UBC Theses and Dissertations

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UBC Theses and Dissertations

Correcting capturing and display distortions in 3D video Doutre, Colin Ray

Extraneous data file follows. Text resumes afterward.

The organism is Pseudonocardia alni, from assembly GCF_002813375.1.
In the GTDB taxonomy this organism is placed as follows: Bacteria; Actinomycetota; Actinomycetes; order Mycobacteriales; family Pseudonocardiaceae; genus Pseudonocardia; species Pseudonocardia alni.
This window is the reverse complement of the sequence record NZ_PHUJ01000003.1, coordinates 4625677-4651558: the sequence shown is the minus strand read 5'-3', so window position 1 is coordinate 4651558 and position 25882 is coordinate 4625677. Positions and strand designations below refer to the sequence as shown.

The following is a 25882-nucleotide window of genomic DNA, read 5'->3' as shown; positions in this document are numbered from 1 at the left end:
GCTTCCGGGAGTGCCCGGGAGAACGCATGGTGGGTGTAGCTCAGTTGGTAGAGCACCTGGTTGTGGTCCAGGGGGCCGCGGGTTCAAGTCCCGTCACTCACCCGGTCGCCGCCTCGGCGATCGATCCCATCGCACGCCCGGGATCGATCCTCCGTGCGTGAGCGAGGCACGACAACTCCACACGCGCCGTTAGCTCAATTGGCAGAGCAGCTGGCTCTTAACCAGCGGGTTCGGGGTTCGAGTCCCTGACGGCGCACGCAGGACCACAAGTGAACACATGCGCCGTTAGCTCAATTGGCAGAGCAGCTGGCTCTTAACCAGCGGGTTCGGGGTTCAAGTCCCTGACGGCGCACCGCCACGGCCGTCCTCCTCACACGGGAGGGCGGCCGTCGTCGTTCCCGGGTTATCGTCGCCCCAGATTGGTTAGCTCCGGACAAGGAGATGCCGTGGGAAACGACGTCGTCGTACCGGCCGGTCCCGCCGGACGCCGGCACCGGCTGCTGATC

3D video systems provide a sense of depth by showing slightly different images to the viewer’s left and right eyes. 3D video is usually generated by capturing a scene with two or more cameras and 3D displays need to be able to concurrently display at least two different images. The use of multiple cameras and multiple display channels creates problems that are not present in 2D video systems. At the capturing side, there can be inconsistencies in the videos captured with the different cameras, for example the videos may differ in brightness, colour, sharpness, etc. At the display side, crosstalk is a major problem. Crosstalk is an effect where there is incomplete separation of the images intended for the two eyes; so the left eye sees a portion of the image intended for the right eye and vice versa. In this thesis, we develop methods for correcting these capturing and display distortions in 3D video systems through new digital video processing algorithms. First we propose a new method for correcting the colour of multiview video sets. Our method modifies the colour of all the input videos to match the average colour of the original set of views. Experiments show that applying our method greatly improves the efficiency of multiview video coding. We present a modification of our colour correction algorithm which also corrects vignetting (darkening of an image near its corners), which is useful when images are stitched together into a panorama. Next, we present a method for making stereo images match in sharpness based on scaling the discrete cosine transforms coefficients of the images. Experiments show that our method can greatly increase the accuracy of depth maps estimated from two images that differ in sharpness, which is useful in 3D systems that use view rendering. Finally, we present a new algorithm for crosstalk compensation in 3D displays. Our algorithm selectively adds local patches of light to regions that suffer from visible crosstalk, while considering temporal consistency to prevent flickering. Results show our method greatly reduces the appearance of crosstalk, while preserving image contrast.

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